Video surveillance cabling and infrastructure market to expand dramatically in North America

Lower-priced, consumer-grade Ethernet power sources are driving the market, which could see substantial near-term growth
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Wednesday, April 23, 2014

BRACKNELL, England—With lower powered infrared and PTZ cameras hitting the market, more end users are turning to nonlocal Ethernet sets to power their video surveillance networks, particularly for cameras in perimeter security locations.

Add to that the fact that end users are finding that infrastructure and cabling, rather than surveillance equipment, tend to be where malfunctions originate, and you have a market that’s poised to become a higher priority investment for end users, according to Aaron Dale, market analyst, security & fire, at IHS Research. Dale authored the new report titled, “Cabling and Infrastructure in Video Surveillance.”

This shift in awareness is one reason the North American market, estimated to be worth about $90 million in 2014, is poised to reach $220 million by 2018, according to Dale. The global market is projected to be worth $1.4 billion by the end of the forecast period.
 
The growth rate of the market, he added, is expected to exceed that of the broader market for video surveillance equipment.
 
While the market is being fueled by growth in the video surveillance market at large, it’s also being propelled “through the transition to IP networks” from analog to IP camera networks. Some technologically specific trends within that evolution are also generating growth in cabling and infrastructure, particularly in the near-term, Dale noted.
 
“One of the major factors is the increasing use of Ethernets on video surveillance networks,” he said. “We’re finding now that the vast majority of video surveillance cameras actually have Power over Ethernet (PoE) capability.”Dale explained that the rise in PoE capability in video surveillance networks is in part a result of end users finding them well suited for infrared and PTZ cameras in difficult outdoor or remote perimeter locations. PoE capability eliminates the need to power these cameras from a local source, Dale said.

Manufacturers, he added, are recognizing the demand. “Over the last couple of years we’ve seen video surveillance manufacturers developing a line of low-powered PTZ cameras, which really expanded the use of PoE sets,” Dale said.

The lower powered PTZ and IR cameras hitting the market means that “for the first time, a full video surveillance solution including PTZ and IR cameras can be powered over Ethernet on a standardized solution,” Dale noted. While it used to be considerably cheaper to power cameras locally, the recent influx of lower priced, consumer grade PoE switches and lower priced midspan injectors—two leading nonlocal power sources—have made price “much less of a barrier,” Dale said.

Dale added that distance restrictions have also been mitigated by the latest developments in Ethernet extenders, which now allow for an increased PoE range, possibly up to 700 meters in length. This technology is poised to make a strong mainstream push in 2014, he noted.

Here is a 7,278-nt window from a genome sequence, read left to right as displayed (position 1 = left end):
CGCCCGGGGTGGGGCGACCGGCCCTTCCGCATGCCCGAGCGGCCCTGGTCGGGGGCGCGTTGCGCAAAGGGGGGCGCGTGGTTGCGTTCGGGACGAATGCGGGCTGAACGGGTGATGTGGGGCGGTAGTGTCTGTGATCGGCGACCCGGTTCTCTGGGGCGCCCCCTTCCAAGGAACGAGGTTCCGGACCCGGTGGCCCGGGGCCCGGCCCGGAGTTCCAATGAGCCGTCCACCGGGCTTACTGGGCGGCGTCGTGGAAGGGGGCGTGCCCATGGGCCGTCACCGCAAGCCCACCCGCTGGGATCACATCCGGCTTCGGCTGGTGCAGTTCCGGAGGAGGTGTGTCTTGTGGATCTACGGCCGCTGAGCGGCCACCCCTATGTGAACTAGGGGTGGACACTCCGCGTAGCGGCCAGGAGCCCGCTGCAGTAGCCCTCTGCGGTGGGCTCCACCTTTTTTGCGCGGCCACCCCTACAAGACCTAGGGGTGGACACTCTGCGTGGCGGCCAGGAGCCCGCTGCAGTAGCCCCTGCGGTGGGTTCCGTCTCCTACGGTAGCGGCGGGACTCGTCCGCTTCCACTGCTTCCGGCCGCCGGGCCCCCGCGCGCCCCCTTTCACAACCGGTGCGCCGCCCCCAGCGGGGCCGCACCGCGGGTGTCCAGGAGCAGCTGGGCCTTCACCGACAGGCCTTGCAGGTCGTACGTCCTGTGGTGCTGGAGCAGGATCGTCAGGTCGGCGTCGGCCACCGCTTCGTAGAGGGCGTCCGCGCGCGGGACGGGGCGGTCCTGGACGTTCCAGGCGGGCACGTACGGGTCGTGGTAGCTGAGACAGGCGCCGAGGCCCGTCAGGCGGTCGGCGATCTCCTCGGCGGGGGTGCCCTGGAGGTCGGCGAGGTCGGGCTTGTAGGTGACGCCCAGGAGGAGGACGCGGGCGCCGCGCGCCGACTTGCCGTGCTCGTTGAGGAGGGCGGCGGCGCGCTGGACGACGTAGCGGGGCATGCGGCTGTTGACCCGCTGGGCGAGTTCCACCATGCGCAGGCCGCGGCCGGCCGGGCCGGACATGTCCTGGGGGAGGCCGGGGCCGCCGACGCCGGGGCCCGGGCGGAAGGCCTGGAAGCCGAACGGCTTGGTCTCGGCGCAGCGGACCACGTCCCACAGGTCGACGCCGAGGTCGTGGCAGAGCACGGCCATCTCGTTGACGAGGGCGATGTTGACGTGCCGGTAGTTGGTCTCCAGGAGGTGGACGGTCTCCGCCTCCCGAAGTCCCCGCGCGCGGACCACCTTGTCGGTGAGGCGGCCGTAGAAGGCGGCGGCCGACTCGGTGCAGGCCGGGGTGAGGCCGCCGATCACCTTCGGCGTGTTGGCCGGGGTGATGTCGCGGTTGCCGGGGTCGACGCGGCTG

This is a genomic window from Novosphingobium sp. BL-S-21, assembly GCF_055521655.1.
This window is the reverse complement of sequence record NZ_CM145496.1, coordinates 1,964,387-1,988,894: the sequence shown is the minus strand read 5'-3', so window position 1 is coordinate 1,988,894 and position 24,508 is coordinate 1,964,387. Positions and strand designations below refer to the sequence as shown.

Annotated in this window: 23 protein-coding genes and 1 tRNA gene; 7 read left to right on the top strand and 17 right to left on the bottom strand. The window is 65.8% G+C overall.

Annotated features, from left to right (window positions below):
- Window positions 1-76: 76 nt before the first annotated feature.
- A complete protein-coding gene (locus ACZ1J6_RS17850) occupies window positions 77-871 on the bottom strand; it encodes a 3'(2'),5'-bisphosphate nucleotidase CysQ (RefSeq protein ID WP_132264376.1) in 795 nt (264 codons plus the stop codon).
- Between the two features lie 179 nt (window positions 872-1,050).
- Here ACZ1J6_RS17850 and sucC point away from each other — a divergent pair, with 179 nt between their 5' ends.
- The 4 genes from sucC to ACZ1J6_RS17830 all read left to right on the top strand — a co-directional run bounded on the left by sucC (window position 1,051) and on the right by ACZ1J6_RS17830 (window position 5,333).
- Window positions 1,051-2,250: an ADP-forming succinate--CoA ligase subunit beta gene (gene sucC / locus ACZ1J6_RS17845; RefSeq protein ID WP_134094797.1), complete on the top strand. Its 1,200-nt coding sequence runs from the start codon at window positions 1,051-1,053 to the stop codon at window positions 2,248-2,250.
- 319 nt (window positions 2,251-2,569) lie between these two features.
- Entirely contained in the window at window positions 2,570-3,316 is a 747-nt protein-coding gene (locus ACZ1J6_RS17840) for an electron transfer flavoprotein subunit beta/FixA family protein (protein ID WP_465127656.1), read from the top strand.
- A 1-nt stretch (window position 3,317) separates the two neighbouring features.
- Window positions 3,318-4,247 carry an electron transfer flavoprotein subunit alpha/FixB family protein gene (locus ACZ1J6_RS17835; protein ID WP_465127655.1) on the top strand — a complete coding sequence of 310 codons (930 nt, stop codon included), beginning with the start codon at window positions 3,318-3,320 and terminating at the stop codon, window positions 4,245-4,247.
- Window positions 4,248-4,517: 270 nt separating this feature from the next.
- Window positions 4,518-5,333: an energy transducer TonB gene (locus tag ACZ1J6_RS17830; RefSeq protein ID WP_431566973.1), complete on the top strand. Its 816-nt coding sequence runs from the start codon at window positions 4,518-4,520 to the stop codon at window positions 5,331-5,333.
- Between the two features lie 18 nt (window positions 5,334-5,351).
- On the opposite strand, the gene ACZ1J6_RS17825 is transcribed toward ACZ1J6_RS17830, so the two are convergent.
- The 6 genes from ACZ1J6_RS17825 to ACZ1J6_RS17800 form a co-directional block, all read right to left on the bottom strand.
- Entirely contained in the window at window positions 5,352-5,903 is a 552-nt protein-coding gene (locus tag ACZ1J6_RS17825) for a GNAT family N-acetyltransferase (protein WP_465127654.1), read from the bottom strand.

Based on conversations with installers and manufacturers, Dale said that cabling and infrastructure are coming to be viewed by end users as increasingly crucial investments for a video surveillance network. As a result, end users are “choosing to pay a little bit more,” he said.
 
The growing complexity of video surveillance systems has also played a role in this shift in awareness, together with the fact that problems with such networks tend to arise on the infrastructural side, Dale noted.

“With the increasing growth and complexity of video surveillance systems, there have been instances of malfunctioning that increasingly have to do with infrastructure rather than the camera end,” he said. “There’s a bit more awareness of that now.”

Cabling and infrastructure can also be one of the most difficult and costly aspects to replace in a video surveillance system, Dale added. That consideration, coupled with the expanding technological needs and capabilities of cameras, is causing end users to “invest in a higher standard of cabling and infrastructure that will accommodate any future growth or development in the systems,” he said.
 
While growth will be pronounced during the forecast period, it could level off substantially in the five-year interval after 2018 due to more widespread adoption of cloud-based and wireless surveillance networks, Dale said. At the moment, wireless video surveillance systems are enjoying growth, though mostly in “targeted, niche applications.”

Still, Dale said wireless video surveillance has the potential to become a replacement market for wired video surveillance solutions, potentially stalling the market after the forecast period.

But for the time being, the updating of analog systems is keeping the wired solutions market robust, Dale said. Also bolstering the market is the broader adoption of high megapixel cameras with HD capabilities, which has generated a higher demand for data and power in wired solutions. That, Dale noted, gives end users a strong incentive to “invest in a higher standard of surrounding infrastructure that supports these solutions and enables them to achieve their needs.”